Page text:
Thursday, August 04, 2011

The Writing Is On The Wall : Part 2

CLICK TO ENLARGE AND (POSSIBLY) READ

22 comments:

  1. I dunno... your handwriting is rather legible. And I have to disagree with "Disadvantage #4." Pencils have erasers and pens have white-out (or correctional fluid, whatever you call it).

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  2. Legible and soooooo straight!!

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  3. Rosie : There were virtual lines on the virtual page.
    Jeffscape : Yeh but the only choices are to have it or not have it : you can't change, move, capitalise, or italicise it.

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  4. ha...you did well...i can read it...mine fluxes between readable and well...otherwise...funny...and i think you intentioanlly misspelled spell chicken...

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  5. I don't know, Alan, I used to do newsletters and catalogs by hand and have them printed in the thousands.

    I sometimes had to do a page over because I made a mistake.

    I also found that it forced me to use fewer words than when I type and I had to have a small pocket dictionary on the desk as I wrote.

    I have whole books written by hand and some were instruction books.

    You can go back in time to handwriting before the men who made computing possible and find books that were handwritten about everything from deeds to property in London (I have one for a large area of London and it is a legal document handwritten on parchment) to whole Bibles and Books of Hours only the scribes who wrote them could read properly.

    Writing was then a big deal like Bill Gates is now with Microsoft. Italy and the Italian compressed styles that replaced Merchantile scripts, called, Italic, were the new style every country employed scribes to learn and master. All modern handwriting, and scribblings, emerged.

    What you did on your notebook paper or ruled paper is still called. "Printing," and is the substitute for typewriting the name of the person who signs documents like letters with a signature nobody can read. Thus the title block was born to identify the correspondent.

    I hasten to add that I was able to read every letter of your missal and found it more entertaining than typed words.

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  6. Abe : Thanks for such a detailed - and interesting - comment Abe.

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  7. Yay! Well-done, despite the limitations. Now we know the real you. :)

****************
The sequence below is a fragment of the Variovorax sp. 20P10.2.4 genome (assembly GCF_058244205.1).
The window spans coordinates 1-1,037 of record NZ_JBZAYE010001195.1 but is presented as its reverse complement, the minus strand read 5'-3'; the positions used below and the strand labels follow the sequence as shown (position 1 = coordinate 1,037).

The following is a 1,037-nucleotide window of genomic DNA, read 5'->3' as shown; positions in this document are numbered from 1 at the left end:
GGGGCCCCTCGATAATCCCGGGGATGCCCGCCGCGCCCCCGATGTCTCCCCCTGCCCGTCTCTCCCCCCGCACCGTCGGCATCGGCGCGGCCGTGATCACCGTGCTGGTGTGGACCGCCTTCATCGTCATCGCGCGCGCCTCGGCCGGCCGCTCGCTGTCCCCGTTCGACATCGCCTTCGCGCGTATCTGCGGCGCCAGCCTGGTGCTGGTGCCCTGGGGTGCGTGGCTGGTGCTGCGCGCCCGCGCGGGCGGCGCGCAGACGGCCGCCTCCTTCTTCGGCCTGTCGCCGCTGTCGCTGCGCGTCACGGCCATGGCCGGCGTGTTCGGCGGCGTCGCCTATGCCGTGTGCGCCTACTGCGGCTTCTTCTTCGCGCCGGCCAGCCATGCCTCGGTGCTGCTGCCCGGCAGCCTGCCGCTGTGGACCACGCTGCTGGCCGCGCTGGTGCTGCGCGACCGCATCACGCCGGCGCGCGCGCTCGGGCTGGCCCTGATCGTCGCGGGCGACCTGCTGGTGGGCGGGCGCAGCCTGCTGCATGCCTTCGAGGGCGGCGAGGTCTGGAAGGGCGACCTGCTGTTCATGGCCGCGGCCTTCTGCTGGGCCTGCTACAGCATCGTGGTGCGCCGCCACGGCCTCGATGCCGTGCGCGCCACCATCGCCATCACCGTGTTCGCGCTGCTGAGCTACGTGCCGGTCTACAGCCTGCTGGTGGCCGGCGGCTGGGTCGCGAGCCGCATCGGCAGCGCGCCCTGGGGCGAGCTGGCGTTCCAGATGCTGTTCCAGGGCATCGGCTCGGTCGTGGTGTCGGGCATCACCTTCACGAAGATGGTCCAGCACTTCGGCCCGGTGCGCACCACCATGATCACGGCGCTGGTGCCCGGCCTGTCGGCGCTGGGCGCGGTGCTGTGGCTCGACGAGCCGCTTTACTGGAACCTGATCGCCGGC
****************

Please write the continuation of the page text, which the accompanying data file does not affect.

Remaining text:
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  8. Between my vision and your writing, I'm afraid I didn't glean much from the exercise. I did laugh at the "surgical probe" though. And the piccie is nice.

    Kat

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  9. Oh and what about writer’s cramp?

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  10. Handwriting analysts would have great fun deciphering the hills and dales of your (and others) handwriting, whereas the only thing that could be ascertained from typed text would be the make of machine and how many clogged up or worn letters there were. Not much fun there, then!

    Thanks for your nice comment on my shopping expedition report.

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  11. Well, it's readable and enjoyable. But it takes longer to read as well as to write, I fear. Wainwright's hand-written and drawn Lakes Guides seem even more of an achievement after your experiment.

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  12. Well, I liked it. My own handwriting varies from day to day, especially depending on how much coffee I've had.

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  13. Good work, Alan. I especially like the layout, with the offset box containing the advantages and disadvantages. I have enough problem just writing things on the page; adding images and text boxes is way out of my league. I'm spoiled; I've been using desktop publishing programs to make newsletters since the 80s and the Apple II.

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  14. There are still a few authors who write in longhand -- but not me! I'm totally spoiled by the ease of computer composition. When I do write long hand, it takes ages for me to decipher it.

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  15. What can I say...you are clever and hilarious. I'm with you...who wants to go back to White Out? Ugh.
    Love the pic of you and the GLW. :)

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  16. I like it! Formatting is so much easier with a pen, plus it adds a certain uniqueness to the posts. Also you can make posts away from home and then scan them when you get back.

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  17. Actually, if you have an Android phone, you can photo your posts on the fly and upload them from wherever as pdfs.

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  18. Fascinating experiment, Alan, and really quite refreshing to read a handwritten post.

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  19. Just had a play with the Android app for Blogger. Seems to work OK, which means I can post on the fly - or fly-post.

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  20. I think you have very nice handwriting, then that comes from a cacky handed backhander!

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  21. Alan, I meant that the letters were so straight up and down....

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  22. I like this unusual method of blogging, and your writing is perfectly legible :-) Mine used to be quite neat but now varies according to the time/effort allocated!

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